Peripheral vision is the part of vision that occurs outside the main focus of gaze or the means to know what’s happening around you without turning your head. The loss of peripheral vision is commonly referred to as ‘tunnel vision’.
The role of peripheral vision is to spot the predators that lurk around us, originally tigers and nowadays more like cars and trucks or other riders and hazards that can do us harm. On the track, peripheral vision is a mega important skill essential to cutting fast laps, on the road its essential for survival.
Peripheral awareness is also linked to balance, movement, reaction speed, reduced mental fatigue and believe it or not intelligence. Its powerful stuff and improving our vision and, with training, our riding is there for the taking.
Information from the peripheral retina goes directly to the centre of the brain rather than to the brains visual centres. This means that your reaction speed is increased by using your peripheral vision. Boxers and martial artists know this. They don’t look directly at their opponent’s fists or feet, and can react quicker as a result.
Good peripheral vision increases optimum awareness of your overall visual environment. The more aware we are of our surroundings the easier it is to move around.
As a motorcycle trainer, I see limited peripheral vision linked to a load of riding errors on motoDNAs advanced motorcycle training courses like target fixation, getting lost in turns, inconsistency, running wide, disorientation, mental fatigue, etc
Most riders also don’t look far enough ahead; however you can also look too far ahead; getting lost in the turn, hence peripheral vision is only part of the equation. You also need to understand how to apply it to your riding.
Your Minds Eye
Fortunately, we can improve our peripheral vision by practising certain exercises, however, how many of us actually practise or exercise appropriate vision techniques to develop this much overlooked skill?
Next time you are riding down the highway, use your peripheral vision or your minds eye to look at the vehicles around you whilst keeping your eyes looking ahead.
You will be surprised by what you are able to see with your minds eye, different colours, and different types of vehicles and also look out for an important benefit – a slower sense of speed. If you are on the track, you may want to use more advanced vision enhancement techniques such as light reaction training to improve reaction times and enhance peripheral fields of vision.
Practise Makes Perfect
Vision, is a dynamic process that involves combining skills of aiming, tracking and focusing, along with a bunch of other mental and neurological processes. So how does peripheral vision help us on the track or road?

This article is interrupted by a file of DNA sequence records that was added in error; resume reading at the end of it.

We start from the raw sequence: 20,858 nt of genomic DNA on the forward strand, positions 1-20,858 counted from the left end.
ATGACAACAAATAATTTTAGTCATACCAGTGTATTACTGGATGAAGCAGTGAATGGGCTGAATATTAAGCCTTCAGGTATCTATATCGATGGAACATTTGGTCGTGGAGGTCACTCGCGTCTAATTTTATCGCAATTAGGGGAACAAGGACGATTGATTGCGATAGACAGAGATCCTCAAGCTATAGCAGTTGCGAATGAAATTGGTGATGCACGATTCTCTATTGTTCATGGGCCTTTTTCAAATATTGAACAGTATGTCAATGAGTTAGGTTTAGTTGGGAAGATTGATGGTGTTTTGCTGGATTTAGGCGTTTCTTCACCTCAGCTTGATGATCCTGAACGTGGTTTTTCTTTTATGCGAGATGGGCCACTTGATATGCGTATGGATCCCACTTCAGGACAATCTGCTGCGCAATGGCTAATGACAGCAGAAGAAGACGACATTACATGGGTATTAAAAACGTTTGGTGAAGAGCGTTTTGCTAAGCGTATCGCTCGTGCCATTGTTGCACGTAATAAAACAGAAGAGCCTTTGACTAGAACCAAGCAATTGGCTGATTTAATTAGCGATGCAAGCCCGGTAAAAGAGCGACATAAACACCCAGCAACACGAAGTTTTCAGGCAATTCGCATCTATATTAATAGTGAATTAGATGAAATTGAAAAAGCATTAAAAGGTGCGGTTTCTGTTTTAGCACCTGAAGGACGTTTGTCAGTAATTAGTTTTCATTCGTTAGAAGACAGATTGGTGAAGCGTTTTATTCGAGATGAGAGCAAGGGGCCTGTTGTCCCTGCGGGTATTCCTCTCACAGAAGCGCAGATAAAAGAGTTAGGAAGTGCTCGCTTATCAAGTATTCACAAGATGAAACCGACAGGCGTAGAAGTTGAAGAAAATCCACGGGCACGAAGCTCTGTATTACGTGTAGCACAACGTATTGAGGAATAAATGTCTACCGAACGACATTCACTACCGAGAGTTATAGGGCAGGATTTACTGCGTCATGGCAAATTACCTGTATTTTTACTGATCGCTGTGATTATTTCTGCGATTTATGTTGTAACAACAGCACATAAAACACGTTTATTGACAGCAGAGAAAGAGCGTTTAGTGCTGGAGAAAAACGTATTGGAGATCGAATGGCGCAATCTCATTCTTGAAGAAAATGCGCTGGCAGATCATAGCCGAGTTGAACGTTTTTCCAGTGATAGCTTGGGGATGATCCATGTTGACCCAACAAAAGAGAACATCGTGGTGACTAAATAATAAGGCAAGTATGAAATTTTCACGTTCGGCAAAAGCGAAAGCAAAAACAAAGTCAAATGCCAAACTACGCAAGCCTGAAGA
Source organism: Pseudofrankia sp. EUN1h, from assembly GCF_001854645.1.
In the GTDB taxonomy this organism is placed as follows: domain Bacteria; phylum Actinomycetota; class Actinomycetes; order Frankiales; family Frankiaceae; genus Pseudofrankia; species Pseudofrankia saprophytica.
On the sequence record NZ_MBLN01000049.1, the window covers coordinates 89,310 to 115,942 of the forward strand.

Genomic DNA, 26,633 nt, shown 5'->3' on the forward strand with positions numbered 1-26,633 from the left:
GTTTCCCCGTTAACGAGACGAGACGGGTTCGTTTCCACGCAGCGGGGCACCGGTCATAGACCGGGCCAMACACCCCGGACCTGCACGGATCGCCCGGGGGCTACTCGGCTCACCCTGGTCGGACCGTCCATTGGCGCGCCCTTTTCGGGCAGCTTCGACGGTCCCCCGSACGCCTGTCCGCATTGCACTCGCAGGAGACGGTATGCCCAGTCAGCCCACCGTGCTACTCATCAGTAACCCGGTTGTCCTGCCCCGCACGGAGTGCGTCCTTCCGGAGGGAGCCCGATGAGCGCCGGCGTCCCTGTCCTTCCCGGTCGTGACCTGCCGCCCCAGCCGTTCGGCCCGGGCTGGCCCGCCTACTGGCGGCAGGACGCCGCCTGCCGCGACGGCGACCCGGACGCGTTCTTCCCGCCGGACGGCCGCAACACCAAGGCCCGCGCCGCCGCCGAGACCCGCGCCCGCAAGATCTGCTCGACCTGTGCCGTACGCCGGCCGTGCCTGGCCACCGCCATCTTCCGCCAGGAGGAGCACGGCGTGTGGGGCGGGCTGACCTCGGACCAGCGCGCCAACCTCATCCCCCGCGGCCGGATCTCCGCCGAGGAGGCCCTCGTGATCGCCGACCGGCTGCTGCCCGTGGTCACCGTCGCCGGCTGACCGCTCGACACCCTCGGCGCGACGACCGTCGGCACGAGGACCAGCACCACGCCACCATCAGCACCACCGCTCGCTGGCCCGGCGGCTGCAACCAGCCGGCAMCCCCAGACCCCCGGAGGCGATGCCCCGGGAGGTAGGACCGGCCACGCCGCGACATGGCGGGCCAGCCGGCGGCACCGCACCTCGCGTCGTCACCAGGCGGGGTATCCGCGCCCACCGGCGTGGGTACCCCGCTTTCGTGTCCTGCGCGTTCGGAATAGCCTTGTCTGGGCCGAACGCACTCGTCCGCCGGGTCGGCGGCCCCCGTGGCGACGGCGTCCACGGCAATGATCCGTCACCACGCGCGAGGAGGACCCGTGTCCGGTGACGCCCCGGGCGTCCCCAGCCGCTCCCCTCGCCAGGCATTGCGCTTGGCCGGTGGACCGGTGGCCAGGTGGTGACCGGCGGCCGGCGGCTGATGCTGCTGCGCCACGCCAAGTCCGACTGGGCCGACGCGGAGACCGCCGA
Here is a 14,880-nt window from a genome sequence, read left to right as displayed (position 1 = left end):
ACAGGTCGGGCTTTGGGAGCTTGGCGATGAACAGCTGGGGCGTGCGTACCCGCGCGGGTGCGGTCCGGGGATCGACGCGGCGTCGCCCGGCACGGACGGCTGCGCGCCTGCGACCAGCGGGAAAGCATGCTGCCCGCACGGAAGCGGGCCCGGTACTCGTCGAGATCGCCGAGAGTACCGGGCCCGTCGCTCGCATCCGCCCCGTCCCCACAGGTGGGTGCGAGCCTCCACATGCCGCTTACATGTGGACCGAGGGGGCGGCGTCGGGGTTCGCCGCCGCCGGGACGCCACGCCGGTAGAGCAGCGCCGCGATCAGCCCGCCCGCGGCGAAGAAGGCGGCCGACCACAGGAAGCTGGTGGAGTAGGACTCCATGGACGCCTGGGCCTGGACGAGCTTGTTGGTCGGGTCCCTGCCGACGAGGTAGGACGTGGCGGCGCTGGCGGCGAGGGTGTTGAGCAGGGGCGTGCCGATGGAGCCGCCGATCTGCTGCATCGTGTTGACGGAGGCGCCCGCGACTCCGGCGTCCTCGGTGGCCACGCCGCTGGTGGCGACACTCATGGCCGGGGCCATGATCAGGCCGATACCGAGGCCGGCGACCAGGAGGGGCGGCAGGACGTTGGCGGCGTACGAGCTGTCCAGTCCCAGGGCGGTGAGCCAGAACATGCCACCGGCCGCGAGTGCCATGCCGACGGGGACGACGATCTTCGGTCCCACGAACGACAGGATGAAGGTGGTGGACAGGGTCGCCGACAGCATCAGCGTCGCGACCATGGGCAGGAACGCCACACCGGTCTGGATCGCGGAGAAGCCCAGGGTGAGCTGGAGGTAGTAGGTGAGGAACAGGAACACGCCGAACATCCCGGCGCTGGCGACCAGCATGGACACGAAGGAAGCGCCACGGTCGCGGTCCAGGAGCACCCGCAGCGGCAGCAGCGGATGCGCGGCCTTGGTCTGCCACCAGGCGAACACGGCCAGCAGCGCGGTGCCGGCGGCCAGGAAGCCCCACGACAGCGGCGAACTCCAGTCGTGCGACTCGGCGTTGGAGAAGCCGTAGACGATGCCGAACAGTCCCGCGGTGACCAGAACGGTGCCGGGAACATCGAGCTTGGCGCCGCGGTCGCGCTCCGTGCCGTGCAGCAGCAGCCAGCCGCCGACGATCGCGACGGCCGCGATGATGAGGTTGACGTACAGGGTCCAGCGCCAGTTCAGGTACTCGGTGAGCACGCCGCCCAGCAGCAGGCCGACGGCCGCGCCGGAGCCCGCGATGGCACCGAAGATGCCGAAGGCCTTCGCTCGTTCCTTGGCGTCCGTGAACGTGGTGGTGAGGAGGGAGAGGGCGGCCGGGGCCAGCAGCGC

To figure this out, let’s consider the elements needed to negotiate a corner, elements known as reference points (RP), these guide us and are vital to help prevent getting lost in the corner. Typical reference points include, braking point, turn in point, apex point and exit point.
The trick is to look ahead, but not too far, and lock in these reference points with your eyes then use your peripheral vision to judge distance and track your motorcycle between those points. On the road you will be scanning too, looking for potholes, oil spills, gravel, etc
There’s so many ‘experts’ online these days, so its super important to learn the correct techniques and then do lots of practise, ideally in a controlled environment to reduce the risk from small mistakes.
So make a plan, get training and improve your riding out of sight.
The National Transport Commission is asking for submissions rest assured your MRAQ will be making a submission. You as riders can also make your submissions by reading below for details thanks for taking the time. They want to change our filtering road rules and control of vehicle road rules, Please take the time to look into this by reading their information and make your voice heard by writing a submission just follow the links.
Australian Road Rules 12th
the Amendment Package Type of report
Purpose To support the public consultation process for the Australian Road Rules 12th
This report explains the proposed amendments to the Australian
Road Rules and attaches the draft legislative changes. We
are seeking feedback on the draft changes that will be considered by Ministers for approval in November 2017.
Your feedback is sought about what proposed legislative changes
should proceed or not. If you have concerns about progression of any proposed changes please outline the reasons for them.
Your feedback on the amendment package will inform the
recommendations we present to ministers at the Transport and
Infrastructure Council meeting in November 2017. Any individual or organisation can make a submission to the NTC. To make an online submission, please visit www.ntc.gov.au and select
‘Submissions’ from the top navigation menu.
Alternatively you can post your comments to:
Att: Legislative maintenance team
National Transport Commission
Level 3/600 Bourke Street
Melbourne VIC 3000
Where possible, you should provide evidence, such as data and
documents, to support your views.
If you have any questions about the submission process, please
The public consultation period is open until
11 August 2017.
Feedback may be submitted
online at www.ntc.gov.au
Below direct link to Submissions page
By considering your views we can deliver the most effective reforms possible. We welcome submissions from any individual or organisation to help us improve the productivity, safety and environmental performance of Australia’s transport systems. https://www.ntc.gov.au/submissions/
Since the loss of multiple motorcycle parking places due to the commencement of the Queens Wharf redevelopment in the Brisbane CBD the MRAQ has taken the lead in engaging with the Brisbane City Council and some other parties to find replacements for as many of the lost places as possible and to attempt to add even more.
The latest addition has been 70 new spaces added at North Quay which is 38 more that was originally planned is an example of what is underway.
Further places and alternatives are currently being worked through with the hope that all that were lost can be replaced plus additional alternatives can be implemented.
The MRAQ is always working in the interests of motorcyclists.”